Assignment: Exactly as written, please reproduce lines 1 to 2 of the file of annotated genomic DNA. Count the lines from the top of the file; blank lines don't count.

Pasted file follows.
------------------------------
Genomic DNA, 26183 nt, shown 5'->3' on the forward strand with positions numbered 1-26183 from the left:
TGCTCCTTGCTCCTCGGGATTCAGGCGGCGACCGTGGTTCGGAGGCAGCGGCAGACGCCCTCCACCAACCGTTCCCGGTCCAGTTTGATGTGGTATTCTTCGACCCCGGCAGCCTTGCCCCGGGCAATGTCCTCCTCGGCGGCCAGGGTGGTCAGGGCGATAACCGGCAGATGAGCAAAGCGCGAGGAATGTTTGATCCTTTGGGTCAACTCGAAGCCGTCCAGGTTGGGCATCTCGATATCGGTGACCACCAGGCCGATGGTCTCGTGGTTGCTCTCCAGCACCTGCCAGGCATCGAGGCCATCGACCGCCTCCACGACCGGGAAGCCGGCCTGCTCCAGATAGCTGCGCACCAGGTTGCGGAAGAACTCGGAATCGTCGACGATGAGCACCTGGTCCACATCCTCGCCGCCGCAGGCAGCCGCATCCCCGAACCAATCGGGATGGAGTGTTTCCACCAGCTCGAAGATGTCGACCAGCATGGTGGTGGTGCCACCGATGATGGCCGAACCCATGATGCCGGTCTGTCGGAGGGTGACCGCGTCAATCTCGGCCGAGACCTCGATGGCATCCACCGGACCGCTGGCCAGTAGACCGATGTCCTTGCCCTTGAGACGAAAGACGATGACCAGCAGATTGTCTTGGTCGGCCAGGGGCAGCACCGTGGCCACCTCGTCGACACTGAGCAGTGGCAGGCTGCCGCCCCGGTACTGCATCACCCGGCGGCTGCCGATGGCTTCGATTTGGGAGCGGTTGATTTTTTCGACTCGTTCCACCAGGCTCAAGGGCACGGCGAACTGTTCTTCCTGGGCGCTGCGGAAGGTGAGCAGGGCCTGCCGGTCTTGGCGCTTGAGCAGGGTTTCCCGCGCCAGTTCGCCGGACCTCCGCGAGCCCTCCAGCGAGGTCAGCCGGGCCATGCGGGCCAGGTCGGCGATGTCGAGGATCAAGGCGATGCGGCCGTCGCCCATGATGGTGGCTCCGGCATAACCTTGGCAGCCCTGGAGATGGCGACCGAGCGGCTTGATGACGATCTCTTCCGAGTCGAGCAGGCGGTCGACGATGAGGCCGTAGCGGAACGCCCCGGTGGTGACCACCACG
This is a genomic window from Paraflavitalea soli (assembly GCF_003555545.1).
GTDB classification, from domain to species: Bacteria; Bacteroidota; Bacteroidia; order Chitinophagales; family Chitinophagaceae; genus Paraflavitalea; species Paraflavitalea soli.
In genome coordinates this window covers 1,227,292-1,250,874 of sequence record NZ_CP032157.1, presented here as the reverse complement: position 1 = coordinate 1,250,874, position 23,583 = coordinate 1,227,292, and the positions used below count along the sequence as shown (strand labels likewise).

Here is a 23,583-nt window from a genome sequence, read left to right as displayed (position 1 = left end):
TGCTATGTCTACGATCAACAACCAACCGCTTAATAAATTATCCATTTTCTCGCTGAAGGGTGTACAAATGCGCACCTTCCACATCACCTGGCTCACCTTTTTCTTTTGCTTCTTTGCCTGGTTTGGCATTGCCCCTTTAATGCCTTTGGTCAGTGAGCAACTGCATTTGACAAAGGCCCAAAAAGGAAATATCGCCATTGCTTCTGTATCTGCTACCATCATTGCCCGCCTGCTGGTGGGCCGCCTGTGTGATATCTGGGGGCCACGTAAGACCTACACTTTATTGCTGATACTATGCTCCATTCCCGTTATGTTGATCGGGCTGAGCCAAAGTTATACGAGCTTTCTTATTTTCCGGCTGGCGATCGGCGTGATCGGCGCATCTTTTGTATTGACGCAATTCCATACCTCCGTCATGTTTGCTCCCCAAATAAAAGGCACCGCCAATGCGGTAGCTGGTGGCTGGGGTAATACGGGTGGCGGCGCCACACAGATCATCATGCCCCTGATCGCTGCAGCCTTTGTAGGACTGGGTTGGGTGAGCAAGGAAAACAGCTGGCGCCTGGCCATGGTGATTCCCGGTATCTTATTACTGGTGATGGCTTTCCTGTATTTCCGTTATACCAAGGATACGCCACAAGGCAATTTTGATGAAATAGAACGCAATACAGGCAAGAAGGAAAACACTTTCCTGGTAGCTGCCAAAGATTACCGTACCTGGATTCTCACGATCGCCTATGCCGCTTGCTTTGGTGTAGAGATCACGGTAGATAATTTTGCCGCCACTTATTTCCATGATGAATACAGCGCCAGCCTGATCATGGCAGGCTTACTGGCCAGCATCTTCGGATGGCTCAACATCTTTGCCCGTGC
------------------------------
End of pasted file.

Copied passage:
Genomic DNA, 26183 nt, shown 5'->3' on the forward strand with positions numbered 1-26183 from the left:
TGCTCCTTGCTCCTCGGGATTCAGGCGGCGACCGTGGTTCGGAGGCAGCGGCAGACGCCCTCCACCAACCGTTCCCGGTCCAGTTTGATGTGGTATTCTTCGACCCCGGCAGCCTTGCCCCGGGCAATGTCCTCCTCGGCGGCCAGGGTGGTCAGGGCGATAACCGGCAGATGAGCAAAGCGCGAGGAATGTTTGATCCTTTGGGTCAACTCGAAGCCGTCCAGGTTGGGCATCTCGATATCGGTGACCACCAGGCCGATGGTCTCGTGGTTGCTCTCCAGCACCTGCCAGGCATCGAGGCCATCGACCGCCTCCACGACCGGGAAGCCGGCCTGCTCCAGATAGCTGCGCACCAGGTTGCGGAAGAACTCGGAATCGTCGACGATGAGCACCTGGTCCACATCCTCGCCGCCGCAGGCAGCCGCATCCCCGAACCAATCGGGATGGAGTGTTTCCACCAGCTCGAAGATGTCGACCAGCATGGTGGTGGTGCCACCGATGATGGCCGAACCCATGATGCCGGTCTGTCGGAGGGTGACCGCGTCAATCTCGGCCGAGACCTCGATGGCATCCACCGGACCGCTGGCCAGTAGACCGATGTCCTTGCCCTTGAGACGAAAGACGATGACCAGCAGATTGTCTTGGTCGGCCAGGGGCAGCACCGTGGCCACCTCGTCGACACTGAGCAGTGGCAGGCTGCCGCCCCGGTACTGCATCACCCGGCGGCTGCCGATGGCTTCGATTTGGGAGCGGTTGATTTTTTCGACTCGTTCCACCAGGCTCAAGGGCACGGCGAACTGTTCTTCCTGGGCGCTGCGGAAGGTGAGCAGGGCCTGCCGGTCTTGGCGCTTGAGCAGGGTTTCCCGCGCCAGTTCGCCGGACCTCCGCGAGCCCTCCAGCGAGGTCAGCCGGGCCATGCGGGCCAGGTCGGCGATGTCGAGGATCAAGGCGATGCGGCCGTCGCCCATGATGGTGGCTCCGGCATAACCTTGGCAGCCCTGGAGATGGCGACCGAGCGGCTTGATGACGATCTCTTCCGAGTCGAGCAGGCGGTCGACGATGAGGCCGTAGCGGAACGCCCCGGTGGTGACCACCACG